Posted in | Laser | Medical Optics | Microscopy

New Ultra-Small, Light-Activated Electrode Developed for Neural Stimulation

The emerging technology—neural stimulation—is believed to have beneficial therapeutic effects in Parkinson’s disease and other similar neurological disorders.

A laser shining onto an untethered, ultra-small carbon fiber electrode to stimulate neurons via the photoelectric effect. (Image credit: J. Mater. Chem. B, 2015,3, 4965-4978–Reproduced by permission of The Royal Society of Chemistry.)

Although there have been a number of advancements, the implanted devices are known to induce scarring in neural tissues and deteriorate over a period of time. Takashi D. Y. Kozai from the University of Pittsburgh described a less invasive technique of stimulation that would apply an ultra-small, untethered electrode stimulated by light—a method that may moderate the damage caused by existing techniques. Kozai have detailed the study results in a newly published paper.

Typically with neural stimulation, in order to maintain the connection between mind and machine, there is a transcutaneous cable from the implanted electrode inside of the brain to a controller outside of the body. Movement of the brain or this tether leads to inflammation, scarring, and other negative side effects. We hope to reduce some of the damage by replacing this large cable with long wavelength light and an ultrasmall, untethered electrode.

Takashi D. Y. Kozai, Assistant Professor, Department of Bioengineering, Swanson School of Engineering, University of Pittsburgh

The first author of the paper titled, “Intracortical neural stimulation with untethered, ultra-small carbon fiber electrodes mediated by the photoelectric effect” is Kaylene Stocking, a senior bioengineering and computer engineering student. She works with Kozai’s team—the Bionic Lab—to study how the longevity of neural implant technology can be enhanced by researchers. The study was performed in association with Alberto Vasquez, a research associate professor of radiology and bioengineering at the University of Pittsburgh.

The photoelectric effect is a phenomenon that occurs when a photon, or a particle of light, bombards an object and brings about a local change in the electrical potential. Kozai’s team discovered the benefits of the photoelectric effect while carrying out other imaging studies. Predicated on Einstein’s 1905 publication on this effect, the team believed that electrical photocurrents will be seen only at ultraviolet wavelengths, or high energy photons; however, they experienced an entirely different phenomenon.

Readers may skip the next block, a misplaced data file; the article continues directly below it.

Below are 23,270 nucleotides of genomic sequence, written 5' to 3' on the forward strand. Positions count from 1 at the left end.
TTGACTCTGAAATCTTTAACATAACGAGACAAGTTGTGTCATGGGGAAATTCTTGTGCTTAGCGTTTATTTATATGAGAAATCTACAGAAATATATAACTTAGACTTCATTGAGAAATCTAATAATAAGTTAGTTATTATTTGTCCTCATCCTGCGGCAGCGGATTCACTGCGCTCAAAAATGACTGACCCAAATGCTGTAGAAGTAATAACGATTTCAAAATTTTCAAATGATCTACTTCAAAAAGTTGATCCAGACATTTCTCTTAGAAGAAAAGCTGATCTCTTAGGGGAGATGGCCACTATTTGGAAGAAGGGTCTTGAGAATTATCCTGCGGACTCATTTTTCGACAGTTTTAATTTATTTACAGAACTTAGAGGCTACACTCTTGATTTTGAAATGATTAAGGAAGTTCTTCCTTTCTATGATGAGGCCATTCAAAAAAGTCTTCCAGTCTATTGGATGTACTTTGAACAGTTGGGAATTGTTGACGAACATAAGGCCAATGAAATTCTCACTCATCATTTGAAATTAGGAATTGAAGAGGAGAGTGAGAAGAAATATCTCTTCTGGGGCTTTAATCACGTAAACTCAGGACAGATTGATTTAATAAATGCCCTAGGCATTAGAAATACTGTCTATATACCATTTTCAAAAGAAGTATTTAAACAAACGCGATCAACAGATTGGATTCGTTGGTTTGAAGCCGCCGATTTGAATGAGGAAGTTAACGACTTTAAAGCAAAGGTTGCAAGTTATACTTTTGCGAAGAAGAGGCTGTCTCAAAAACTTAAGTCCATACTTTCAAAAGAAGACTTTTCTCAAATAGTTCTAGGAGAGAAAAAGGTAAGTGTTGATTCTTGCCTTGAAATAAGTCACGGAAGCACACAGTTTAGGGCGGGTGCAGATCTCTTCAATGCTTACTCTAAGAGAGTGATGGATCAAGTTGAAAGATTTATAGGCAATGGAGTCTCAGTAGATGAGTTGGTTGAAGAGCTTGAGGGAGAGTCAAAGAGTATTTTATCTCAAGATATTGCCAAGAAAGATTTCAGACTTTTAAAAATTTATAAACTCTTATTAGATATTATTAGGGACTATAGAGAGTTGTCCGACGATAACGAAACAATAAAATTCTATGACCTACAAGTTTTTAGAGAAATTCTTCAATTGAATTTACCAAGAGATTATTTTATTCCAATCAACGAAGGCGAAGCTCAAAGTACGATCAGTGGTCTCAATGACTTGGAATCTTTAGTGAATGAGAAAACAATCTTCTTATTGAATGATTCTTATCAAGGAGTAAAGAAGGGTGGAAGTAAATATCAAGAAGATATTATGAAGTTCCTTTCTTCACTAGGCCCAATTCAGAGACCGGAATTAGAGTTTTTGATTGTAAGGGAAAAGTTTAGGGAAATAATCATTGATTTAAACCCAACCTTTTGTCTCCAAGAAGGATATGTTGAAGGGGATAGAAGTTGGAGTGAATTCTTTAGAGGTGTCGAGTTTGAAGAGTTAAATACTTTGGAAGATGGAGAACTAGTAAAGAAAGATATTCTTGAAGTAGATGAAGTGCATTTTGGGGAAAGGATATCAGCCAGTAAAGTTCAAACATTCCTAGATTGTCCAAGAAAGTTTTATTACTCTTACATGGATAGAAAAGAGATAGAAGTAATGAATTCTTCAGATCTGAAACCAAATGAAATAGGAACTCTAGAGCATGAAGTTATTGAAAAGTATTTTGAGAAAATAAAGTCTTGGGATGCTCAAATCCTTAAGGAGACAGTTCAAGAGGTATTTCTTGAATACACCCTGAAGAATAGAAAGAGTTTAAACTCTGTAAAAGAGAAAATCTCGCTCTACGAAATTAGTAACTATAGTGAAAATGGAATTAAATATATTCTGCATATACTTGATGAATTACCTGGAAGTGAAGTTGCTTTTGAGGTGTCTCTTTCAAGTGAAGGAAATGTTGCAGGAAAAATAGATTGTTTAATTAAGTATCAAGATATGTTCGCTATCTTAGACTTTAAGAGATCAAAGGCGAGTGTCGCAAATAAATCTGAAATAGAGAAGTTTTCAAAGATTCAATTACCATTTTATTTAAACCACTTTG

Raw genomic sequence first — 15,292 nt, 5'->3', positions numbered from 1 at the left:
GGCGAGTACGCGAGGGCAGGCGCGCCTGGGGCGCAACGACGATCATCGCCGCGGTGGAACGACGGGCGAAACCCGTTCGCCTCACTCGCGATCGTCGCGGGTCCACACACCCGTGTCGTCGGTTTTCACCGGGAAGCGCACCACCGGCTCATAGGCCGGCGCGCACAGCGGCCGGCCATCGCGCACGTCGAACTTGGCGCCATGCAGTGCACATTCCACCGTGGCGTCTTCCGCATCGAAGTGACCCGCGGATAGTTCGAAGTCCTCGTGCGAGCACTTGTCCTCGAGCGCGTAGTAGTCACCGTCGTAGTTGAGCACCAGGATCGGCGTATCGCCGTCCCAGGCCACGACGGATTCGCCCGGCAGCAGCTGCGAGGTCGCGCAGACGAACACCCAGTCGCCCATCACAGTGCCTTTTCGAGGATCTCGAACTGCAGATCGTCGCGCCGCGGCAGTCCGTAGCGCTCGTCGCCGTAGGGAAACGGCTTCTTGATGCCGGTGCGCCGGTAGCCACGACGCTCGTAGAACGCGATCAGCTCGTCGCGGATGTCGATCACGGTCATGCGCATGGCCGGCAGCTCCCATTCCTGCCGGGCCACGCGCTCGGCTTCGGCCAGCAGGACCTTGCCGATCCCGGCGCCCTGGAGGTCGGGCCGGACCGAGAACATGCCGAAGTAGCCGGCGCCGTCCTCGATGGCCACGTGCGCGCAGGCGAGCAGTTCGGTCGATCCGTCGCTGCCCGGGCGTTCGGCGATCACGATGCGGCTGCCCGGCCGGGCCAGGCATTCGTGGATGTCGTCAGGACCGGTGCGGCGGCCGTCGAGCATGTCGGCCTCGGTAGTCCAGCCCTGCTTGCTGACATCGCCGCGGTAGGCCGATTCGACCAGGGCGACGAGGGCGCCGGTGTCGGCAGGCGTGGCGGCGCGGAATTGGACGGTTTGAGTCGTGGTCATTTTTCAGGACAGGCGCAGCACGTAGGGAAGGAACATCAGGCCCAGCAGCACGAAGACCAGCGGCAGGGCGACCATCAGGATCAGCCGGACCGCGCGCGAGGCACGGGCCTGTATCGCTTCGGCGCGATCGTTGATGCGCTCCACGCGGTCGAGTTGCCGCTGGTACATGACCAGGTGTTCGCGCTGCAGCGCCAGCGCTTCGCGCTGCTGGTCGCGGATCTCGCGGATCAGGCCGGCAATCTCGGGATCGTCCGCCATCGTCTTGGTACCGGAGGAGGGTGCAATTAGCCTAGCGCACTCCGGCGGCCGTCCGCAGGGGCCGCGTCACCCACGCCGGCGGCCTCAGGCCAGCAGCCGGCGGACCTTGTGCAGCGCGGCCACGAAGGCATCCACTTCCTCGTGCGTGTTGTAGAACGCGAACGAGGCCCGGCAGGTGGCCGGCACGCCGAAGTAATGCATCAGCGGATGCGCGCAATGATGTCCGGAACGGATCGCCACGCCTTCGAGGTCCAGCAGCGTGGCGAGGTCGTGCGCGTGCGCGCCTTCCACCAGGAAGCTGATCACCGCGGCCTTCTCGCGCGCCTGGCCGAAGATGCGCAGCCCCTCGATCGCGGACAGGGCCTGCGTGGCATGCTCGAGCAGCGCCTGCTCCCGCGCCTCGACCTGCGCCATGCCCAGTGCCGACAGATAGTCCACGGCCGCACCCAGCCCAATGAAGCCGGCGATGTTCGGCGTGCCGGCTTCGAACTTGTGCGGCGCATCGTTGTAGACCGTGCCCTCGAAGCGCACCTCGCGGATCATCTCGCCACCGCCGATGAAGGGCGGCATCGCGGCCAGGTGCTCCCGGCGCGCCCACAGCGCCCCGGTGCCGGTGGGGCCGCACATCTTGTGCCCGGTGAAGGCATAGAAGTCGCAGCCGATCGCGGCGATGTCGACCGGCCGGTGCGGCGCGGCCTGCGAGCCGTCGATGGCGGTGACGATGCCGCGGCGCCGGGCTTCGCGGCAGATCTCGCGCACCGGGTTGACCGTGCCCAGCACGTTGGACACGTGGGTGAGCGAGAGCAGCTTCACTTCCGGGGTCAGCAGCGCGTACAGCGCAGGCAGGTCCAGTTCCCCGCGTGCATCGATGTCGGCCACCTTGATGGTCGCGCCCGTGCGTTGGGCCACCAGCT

When the photoelectric effect contaminated our electrophysiological recording while imaging with a near-infrared laser (low energy photons), we were a little surprised,” Kozai explained. “It turned out that the original equation had to be modified in order to explain this outcome. We tried numerous strategies to eliminate this photoelectric artifact, but were unsuccessful in each attempt, so we turned the ‘bug’ into a ‘feature.”

Our group decided to use this feature of the photoelectric effect to our advantage in neural stimulation. We used the change in electrical potential with a near-infrared laser to activate an untethered electrode in the brain.

Kaylene Stocking, Study First Author and Senior Student, Department of Bioengineering and Computer Engineering, University of Pittsburgh

The laboratory developed a carbon fiber implant measuring 7-8 µm in diameter, or about the size of a neuron, that is, 17-27 µm. Stocking used a two-photon microscope to replicate this  method on a phantom brain. She determined the properties and studied the impacts to see whether the electrical potential caused by the photoelectric effect activated the cells in a way analogous to conventional neural stimulation.

We discovered that photostimulation is effective,” stated Stocking. Temperature increases were not significant, which lowers the chance of heat damage, and activated cells were closer to the electrode than in electrical stimulation under similar conditions, which indicates increased spatial precision.”

What we didn’t expect to see was that this photoelectric method of stimulation allows us to stimulate a different and more discrete population of neurons than could be achieved with electrical stimulation. This gives researchers another tool in their toolbox to explore neural circuits in the nervous system. We’ve had numerous critics who did not have faith in the mathematical modifications that were made to Einstein’s original photoelectric equation, but we believed in the approach and even filed a patent application (patent pending:US20170326381A1). This is a testament to Kaylene’s hard work and diligence to take a theory and turn it into a well-controlled validation of the technology.

Takashi D. Y. Kozai, Assistant Professor, Department of Bioengineering, Swanson School of Engineering, University of Pittsburgh

At present, Kozai’s team is exploring other opportunities to further develop this novel technology, including wireless drug delivery and reaching deeper tissue. Stocking expects to graduate in April 2019 and has planned to pursue a doctoral degree.

The University of Pittsburgh has amazing resources that have allowed me to gain meaningful research experience as an undergraduate, and I’m grateful to Dr. Kozai and the Department of Bioengineering for giving me the opportunity to do impactful work.

Kaylene Stocking, Study First Author and Senior Student, Department of Bioengineering and Computer Engineering, University of Pittsburgh

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